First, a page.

In 1852 Richard Wagner issued instructions to opera houses planning to stage Tannhäuser. It had closed after only four performances when it opened in Dresden in 1845 – conducted by the composer without most of the scenery, delayed in transport – but was now attracting wide attention. His essay (14,309 words in English translation) was typically didactic and punctilious, and he demanded complete adherence to every detail. If, for example, the pilgrims were to enter the stage in traditional double file, 'then I merely beg the band to play some march from Norma or Belisario, but not my music'.
Wagner had an entertainingly low opinion of tenors, who were obsessed with 'the paltriest details of vocal trickery'. 'Besides this care and delight, they generally know nothing but the pleasure of fine clothes, and the toil to make their finery and voice together bring in as much applause as possible – above all with an eye to higher wages.'
It is interesting to know what the caustic German composer would have made of the Melbourne Opera production, which opened on Saturday at the Regent Theatre: it faithfully follows some of his dictums and utterly ignores others. This is early Wagner, and still has wonderful arias and duets, along with many foretastes of the profound genius to come. It is the story of the thirteenth-century minstrel Tannhäuser and his struggle between the sacred and profane, the fleshly and the spiritual, as personified by Venus, the goddess of love, and the chaste Christian Elizabeth.
Wagner, never quite satisfied, fiddled with it often, particularly for Paris in 1861, where he had to add a ballet to fit the inflexible French convention. Being Wagner, he set it in the first act rather than the second, incurring the wrath of the influential members of the Jockey Club, who were accustomed to a languid dinner, a stroll to take in the ballet, then amatory adventures back stage. Thwarted, they interrupted the performance with dog whistles and other bad behaviour. As in Dresden, the run was short.
I have to confess that when I heard that Melbourne Opera, in the third tier of the city's companies, had scheduled so ambitious an opera my thoughts flew to Macbeth and his 'vaulting ambition which o'erleaps itself'. Wagner's score calls for a large orchestra, with a further three dozen on stage (almost never observed), with ten solo singers, plus assorted nobles, knights, ladies, pilgrims, sirens, nymphs, and bacchantes in the chorus. My fears were utterly unjustified, with a highly engaging production proving a substantial success. At no point did it flag, thanks in part to Suzanne Chaundy's intelligent and sympathetic direction and a fine creative team. Zoe Scoglio's video projection, never overplayed, worked well with the bacchanale of writhing naked limbs and the key moment when Venusberg gives way to the Wartburg, and a reclining woman's back becomes a mountain. The hall set for Act Two was applauded.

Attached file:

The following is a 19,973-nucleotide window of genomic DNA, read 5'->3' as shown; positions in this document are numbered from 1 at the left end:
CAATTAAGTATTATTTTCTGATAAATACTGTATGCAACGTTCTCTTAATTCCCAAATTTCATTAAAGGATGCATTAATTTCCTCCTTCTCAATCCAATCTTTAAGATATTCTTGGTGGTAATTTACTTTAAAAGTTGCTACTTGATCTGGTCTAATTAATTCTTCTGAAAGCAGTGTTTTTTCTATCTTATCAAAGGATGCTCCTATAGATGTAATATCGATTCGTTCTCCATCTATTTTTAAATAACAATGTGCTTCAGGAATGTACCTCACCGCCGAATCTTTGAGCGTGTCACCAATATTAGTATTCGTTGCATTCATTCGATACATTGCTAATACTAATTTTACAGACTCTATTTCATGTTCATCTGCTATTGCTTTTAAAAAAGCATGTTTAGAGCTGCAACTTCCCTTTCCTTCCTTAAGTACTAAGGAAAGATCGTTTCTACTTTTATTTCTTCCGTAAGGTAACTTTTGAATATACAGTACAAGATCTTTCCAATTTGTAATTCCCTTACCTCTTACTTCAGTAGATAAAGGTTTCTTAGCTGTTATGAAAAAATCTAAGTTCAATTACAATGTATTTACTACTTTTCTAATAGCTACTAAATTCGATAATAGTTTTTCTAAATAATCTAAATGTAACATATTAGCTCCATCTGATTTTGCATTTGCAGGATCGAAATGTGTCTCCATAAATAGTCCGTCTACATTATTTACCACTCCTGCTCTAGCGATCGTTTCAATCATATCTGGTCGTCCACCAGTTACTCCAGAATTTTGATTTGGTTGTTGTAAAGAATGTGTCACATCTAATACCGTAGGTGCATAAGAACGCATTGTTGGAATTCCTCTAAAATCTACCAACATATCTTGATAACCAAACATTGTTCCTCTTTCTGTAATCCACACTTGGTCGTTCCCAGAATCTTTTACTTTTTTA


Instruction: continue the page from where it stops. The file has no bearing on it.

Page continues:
But this Tannhäuser's success is built on two very fine principals. The title role is one of the most challenging Wagner tenor parts, not least because it requires a lyric tenor in the first act and a true Heldentenor in the last two. Wagner commands total commitment, saying Tannhauser is 'nowhere and never "a little" anything, but each thing fully and entirely'. Romanian tenor Marius Vlad brings plenty of volume, commendable accuracy, and a clarion tone.
The chief glory of the production is Lee Abrahmsen's Elizabeth, pure, lovely, and totally secure, good in her first big aria and wonderful in her final prayer. The production got better as the performance went on and nerves steadied. Manfred Pohlenz as Wolfram, slightly pallid in the first act, sang well in the vocal contest, and was highly creditable in his big aria about the evening star. Eddie Muliaumaseali'i was a steady and dignified Landgrave and Jason Wasley an ardent Walther, while Sarah Sweeting was a seductive Venus.
Yes, there were serious flaws – such as the underwhelming sixty-five-piece orchestra, which often took a democratic approach to intonation: rough agreement, with majority rule. But it would be ungracious to ignore some lovely seamless playing of Wagner's long melodic lines or conductor David Kram's generous sensitivity to the singers, both in shaping phrases and in reining in his forces to let the singers be heard without forcing their tone too heavily. His swift tempi ensured each act passed long before it could outstay its welcome.
The Regent is a handsome and venerable theatre, but I am not surprised that Tannhäuser is its operatic début, because its cavernous auditorium made a difficult and diffuse acoustic, despite the effect of 1,300 enthusiastic audience members. And it was extremely odd that, while the soloists sang in German, the chorus sang in English. Could they not master the diction in the original language?
Wagner wrote: 'I know that any opposition to the fulfilment of my demand will come chiefly from the parsimony – often alas! most warrantable, as I admit – of the theatrical Directors.' No doubt Melbourne Opera would have liked a bigger budget, but even so they have given a richly satisfying account.
Melbourne Opera's Tannhäuser, composed by Richard Wagner and directed by Suzanne Chaundy, continues at the Regent Theatre, Melbourne on August 17 and 20 2016, and will be performed at the Robert Blackwood Hall, Monash University on 28 August. Performance attended: 13 August.
Arts Update is generously supported by The Ian Potter Foundation.